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Letters to the Editor   |    
British Experience With High-Dose Olanzapine for Treatment-Refractory Schizophrenia
CHRISTOPHER Q. MOUNTJOY, M.B., B.S., F.R.C.PSYCH.; ALEXANDER M. BALDACCHINO, M.D., M.R.C.PSYCH., M.PHIL.; JEAN H. STUBBS, M.SC., M.R.PHARM.S.
Am J Psychiatry 1999;156:158a-159.

To the Editor: We read with interest the letter by Brian B. Sheitman, M.D., and colleagues (R15601CHDDIEDE) reporting the use of olanzapine at doses above the recommended upper limit in patients with refractory schizophrenia. Although the maximum recommended dose for olanzapine is 20 mg/day, Reus (R15601CHDBHGEJ) cited unpublished trials using a higher dose.

During the first 8 months of use of olanzapine at St. Andrew’s Hospital, Northampton, U.K., 23 (62%) of 37 patients given olanzapine fulfilled the criteria for treatment-resistant schizophrenia. Eight patients with resistant schizophrenia were difficult to treat within the recommended olanzapine dose range. For these patients, the prescribing consultants felt justified in using a higher maximum dose (60 mg/day), which did not produce any increase in the incidence or severity of side effects. Olanzapine had an acceptable degree of overall tolerability, and there were no cases of treatment-emergent extrapyramidal side effects.

Eleven (48%) of 23 patients with resistant schizophrenia were continued on a regimen of olanzapine because of an appreciable degree of clinical improvement. A greater proportion of the patients who had never taken clozapine demonstrated an improvement in overall symptoms than did those who had previously been treated unsuccessfully with clozapine. There were seven clozapine-naive patients. Six of these patients were continued on a regimen of olanzapine at a mean dose of 33.3 mg/day (range=20–60) and a mean duration of treatment of 4.8 months (range=3–8) by the end of June 1997. Five clozapine-na�ve patients improved. In the patients who were started on olanzapine following an unsuccessful trial of clozapine (16 patients), seven patients continued on olanzapine treatment with a mean dose of 31.4 mg/day (range=10–60) and a mean duration of treatment of 7.4 months (range=5–8) by June 1997. Six of these patients exhibited moderate to marked improvement comparable to the improvement of the five clozapine-na�ve patients. The remaining nine patients were withdrawn from olanzapine after a mean duration of treatment of 2.2 months (range=0.3–5.7) and a mean dose of 18.9 mg/day (range=10–30) at the time of stopping. Patient refusal to take olanzapine or any other oral antipsychotic medication was a common cause for withdrawal from treatment. This highlights the importance of developing an atypical antipsychotic preparation in depot form to ensure compliance.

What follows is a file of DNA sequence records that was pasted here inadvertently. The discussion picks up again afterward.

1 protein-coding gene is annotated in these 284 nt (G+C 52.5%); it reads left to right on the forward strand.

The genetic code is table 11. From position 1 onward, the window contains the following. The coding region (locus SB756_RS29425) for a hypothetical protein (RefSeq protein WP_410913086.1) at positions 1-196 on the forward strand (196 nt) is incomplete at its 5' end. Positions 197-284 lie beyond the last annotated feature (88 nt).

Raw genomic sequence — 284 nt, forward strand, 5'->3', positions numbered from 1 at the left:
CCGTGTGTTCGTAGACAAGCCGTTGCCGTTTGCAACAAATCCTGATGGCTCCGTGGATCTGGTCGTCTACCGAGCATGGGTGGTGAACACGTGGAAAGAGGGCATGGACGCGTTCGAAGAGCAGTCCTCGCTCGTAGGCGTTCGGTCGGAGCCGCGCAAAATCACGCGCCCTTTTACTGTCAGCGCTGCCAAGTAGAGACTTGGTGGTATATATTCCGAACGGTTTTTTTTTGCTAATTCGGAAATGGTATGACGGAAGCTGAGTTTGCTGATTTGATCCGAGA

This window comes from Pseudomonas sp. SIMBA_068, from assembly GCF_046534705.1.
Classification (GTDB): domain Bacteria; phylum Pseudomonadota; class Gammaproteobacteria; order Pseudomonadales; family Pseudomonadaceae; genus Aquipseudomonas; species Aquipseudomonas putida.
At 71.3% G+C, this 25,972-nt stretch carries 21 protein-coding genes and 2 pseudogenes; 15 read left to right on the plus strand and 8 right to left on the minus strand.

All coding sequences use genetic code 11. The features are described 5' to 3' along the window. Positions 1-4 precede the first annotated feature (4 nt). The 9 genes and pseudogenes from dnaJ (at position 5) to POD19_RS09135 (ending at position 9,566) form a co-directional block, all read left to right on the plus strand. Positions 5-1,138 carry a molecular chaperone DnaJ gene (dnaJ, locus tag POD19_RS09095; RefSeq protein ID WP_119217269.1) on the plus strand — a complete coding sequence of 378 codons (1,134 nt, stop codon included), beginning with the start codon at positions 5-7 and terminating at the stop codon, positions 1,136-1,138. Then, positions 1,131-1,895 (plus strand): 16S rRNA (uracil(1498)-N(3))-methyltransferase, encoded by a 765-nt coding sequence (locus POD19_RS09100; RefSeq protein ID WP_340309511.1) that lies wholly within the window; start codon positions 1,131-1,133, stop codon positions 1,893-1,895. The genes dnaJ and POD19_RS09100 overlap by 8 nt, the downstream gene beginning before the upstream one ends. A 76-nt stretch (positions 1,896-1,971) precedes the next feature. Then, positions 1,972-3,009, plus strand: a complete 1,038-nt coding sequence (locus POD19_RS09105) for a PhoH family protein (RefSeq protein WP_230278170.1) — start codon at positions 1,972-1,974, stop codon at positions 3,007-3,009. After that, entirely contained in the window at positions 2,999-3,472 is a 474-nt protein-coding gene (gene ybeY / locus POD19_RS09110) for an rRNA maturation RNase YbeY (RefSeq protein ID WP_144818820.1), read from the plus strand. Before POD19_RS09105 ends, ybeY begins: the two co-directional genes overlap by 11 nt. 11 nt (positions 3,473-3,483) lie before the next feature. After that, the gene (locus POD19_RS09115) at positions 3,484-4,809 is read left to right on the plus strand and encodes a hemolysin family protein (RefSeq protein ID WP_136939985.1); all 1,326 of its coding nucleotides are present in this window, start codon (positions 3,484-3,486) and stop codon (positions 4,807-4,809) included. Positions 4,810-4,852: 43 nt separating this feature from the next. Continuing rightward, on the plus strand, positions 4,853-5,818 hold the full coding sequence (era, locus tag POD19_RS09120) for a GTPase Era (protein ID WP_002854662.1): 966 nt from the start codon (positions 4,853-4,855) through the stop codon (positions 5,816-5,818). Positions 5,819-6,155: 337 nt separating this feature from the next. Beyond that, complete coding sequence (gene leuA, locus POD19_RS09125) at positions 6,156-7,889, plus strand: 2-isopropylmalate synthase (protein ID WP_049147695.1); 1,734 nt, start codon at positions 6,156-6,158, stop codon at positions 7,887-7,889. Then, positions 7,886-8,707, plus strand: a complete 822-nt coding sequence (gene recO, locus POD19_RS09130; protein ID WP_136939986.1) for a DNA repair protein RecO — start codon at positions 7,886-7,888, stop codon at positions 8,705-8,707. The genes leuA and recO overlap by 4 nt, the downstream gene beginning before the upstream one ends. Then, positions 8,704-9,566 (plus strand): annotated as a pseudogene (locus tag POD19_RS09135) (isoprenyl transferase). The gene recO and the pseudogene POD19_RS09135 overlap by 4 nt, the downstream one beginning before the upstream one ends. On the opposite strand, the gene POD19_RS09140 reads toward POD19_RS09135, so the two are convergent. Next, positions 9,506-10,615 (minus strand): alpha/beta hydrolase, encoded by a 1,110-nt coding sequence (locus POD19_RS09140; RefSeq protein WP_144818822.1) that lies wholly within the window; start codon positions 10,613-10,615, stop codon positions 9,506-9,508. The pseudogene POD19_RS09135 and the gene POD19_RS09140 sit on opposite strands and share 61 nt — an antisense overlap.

Sheitman BB, Lindgren JC, Early J, Sved M: High-dose olanzapine for treatment-refractory schizophrenia (letter). Am J Psychiatry  1997; 154:1626
 
Reus VI: Olanzapine: a novel atypical neuroleptic agent. Lancet  1997; 349:1264–1265
[PubMed]
[CrossRef]
 
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References

Sheitman BB, Lindgren JC, Early J, Sved M: High-dose olanzapine for treatment-refractory schizophrenia (letter). Am J Psychiatry  1997; 154:1626
 
Reus VI: Olanzapine: a novel atypical neuroleptic agent. Lancet  1997; 349:1264–1265
[PubMed]
[CrossRef]
 
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